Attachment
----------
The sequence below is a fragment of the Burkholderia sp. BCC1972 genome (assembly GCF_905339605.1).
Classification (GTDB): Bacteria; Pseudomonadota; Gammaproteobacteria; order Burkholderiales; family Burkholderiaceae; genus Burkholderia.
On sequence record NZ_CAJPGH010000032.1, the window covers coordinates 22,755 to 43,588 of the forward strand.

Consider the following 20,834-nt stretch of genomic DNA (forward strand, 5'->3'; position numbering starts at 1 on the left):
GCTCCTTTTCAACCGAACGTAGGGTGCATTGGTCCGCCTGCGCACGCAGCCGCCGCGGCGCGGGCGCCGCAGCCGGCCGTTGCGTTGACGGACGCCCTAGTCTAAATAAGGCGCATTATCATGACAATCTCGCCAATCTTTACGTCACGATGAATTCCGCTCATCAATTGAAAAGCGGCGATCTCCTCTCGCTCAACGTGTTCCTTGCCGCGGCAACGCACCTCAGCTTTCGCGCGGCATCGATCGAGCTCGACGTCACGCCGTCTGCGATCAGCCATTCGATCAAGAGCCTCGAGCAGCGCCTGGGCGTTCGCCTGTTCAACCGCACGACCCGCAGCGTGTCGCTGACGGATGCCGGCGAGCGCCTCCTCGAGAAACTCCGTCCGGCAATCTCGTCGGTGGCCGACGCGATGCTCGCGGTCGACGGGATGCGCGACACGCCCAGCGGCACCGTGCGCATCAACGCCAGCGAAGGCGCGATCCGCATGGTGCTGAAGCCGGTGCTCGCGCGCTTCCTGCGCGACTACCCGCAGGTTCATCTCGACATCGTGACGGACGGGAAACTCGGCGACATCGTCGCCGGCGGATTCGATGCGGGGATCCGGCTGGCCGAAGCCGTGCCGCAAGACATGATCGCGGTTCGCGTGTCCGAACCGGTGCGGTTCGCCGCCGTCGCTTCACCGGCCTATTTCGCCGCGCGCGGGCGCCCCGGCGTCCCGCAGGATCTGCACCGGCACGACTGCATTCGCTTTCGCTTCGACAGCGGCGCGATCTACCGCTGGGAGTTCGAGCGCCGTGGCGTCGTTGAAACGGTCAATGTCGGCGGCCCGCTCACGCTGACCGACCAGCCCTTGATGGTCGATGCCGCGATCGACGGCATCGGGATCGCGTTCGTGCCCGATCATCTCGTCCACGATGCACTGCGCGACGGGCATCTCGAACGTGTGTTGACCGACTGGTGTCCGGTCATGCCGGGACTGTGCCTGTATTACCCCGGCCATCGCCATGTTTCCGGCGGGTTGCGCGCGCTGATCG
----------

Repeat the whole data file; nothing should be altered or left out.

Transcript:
The sequence below is a fragment of the Burkholderia sp. BCC1972 genome (assembly GCF_905339605.1).
Classification (GTDB): Bacteria; Pseudomonadota; Gammaproteobacteria; order Burkholderiales; family Burkholderiaceae; genus Burkholderia.
On sequence record NZ_CAJPGH010000032.1, the window covers coordinates 22,755 to 43,588 of the forward strand.

Consider the following 20,834-nt stretch of genomic DNA (forward strand, 5'->3'; position numbering starts at 1 on the left):
GCTCCTTTTCAACCGAACGTAGGGTGCATTGGTCCGCCTGCGCACGCAGCCGCCGCGGCGCGGGCGCCGCAGCCGGCCGTTGCGTTGACGGACGCCCTAGTCTAAATAAGGCGCATTATCATGACAATCTCGCCAATCTTTACGTCACGATGAATTCCGCTCATCAATTGAAAAGCGGCGATCTCCTCTCGCTCAACGTGTTCCTTGCCGCGGCAACGCACCTCAGCTTTCGCGCGGCATCGATCGAGCTCGACGTCACGCCGTCTGCGATCAGCCATTCGATCAAGAGCCTCGAGCAGCGCCTGGGCGTTCGCCTGTTCAACCGCACGACCCGCAGCGTGTCGCTGACGGATGCCGGCGAGCGCCTCCTCGAGAAACTCCGTCCGGCAATCTCGTCGGTGGCCGACGCGATGCTCGCGGTCGACGGGATGCGCGACACGCCCAGCGGCACCGTGCGCATCAACGCCAGCGAAGGCGCGATCCGCATGGTGCTGAAGCCGGTGCTCGCGCGCTTCCTGCGCGACTACCCGCAGGTTCATCTCGACATCGTGACGGACGGGAAACTCGGCGACATCGTCGCCGGCGGATTCGATGCGGGGATCCGGCTGGCCGAAGCCGTGCCGCAAGACATGATCGCGGTTCGCGTGTCCGAACCGGTGCGGTTCGCCGCCGTCGCTTCACCGGCCTATTTCGCCGCGCGCGGGCGCCCCGGCGTCCCGCAGGATCTGCACCGGCACGACTGCATTCGCTTTCGCTTCGACAGCGGCGCGATCTACCGCTGGGAGTTCGAGCGCCGTGGCGTCGTTGAAACGGTCAATGTCGGCGGCCCGCTCACGCTGACCGACCAGCCCTTGATGGTCGATGCCGCGATCGACGGCATCGGGATCGCGTTCGTGCCCGATCATCTCGTCCACGATGCACTGCGCGACGGGCATCTCGAACGTGTGTTGACCGACTGGTGTCCGGTCATGCCGGGACTGTGCCTGTATTACCCCGGCCATCGCCATGTTTCCGGCGGGTTGCGCGCGCTGATCG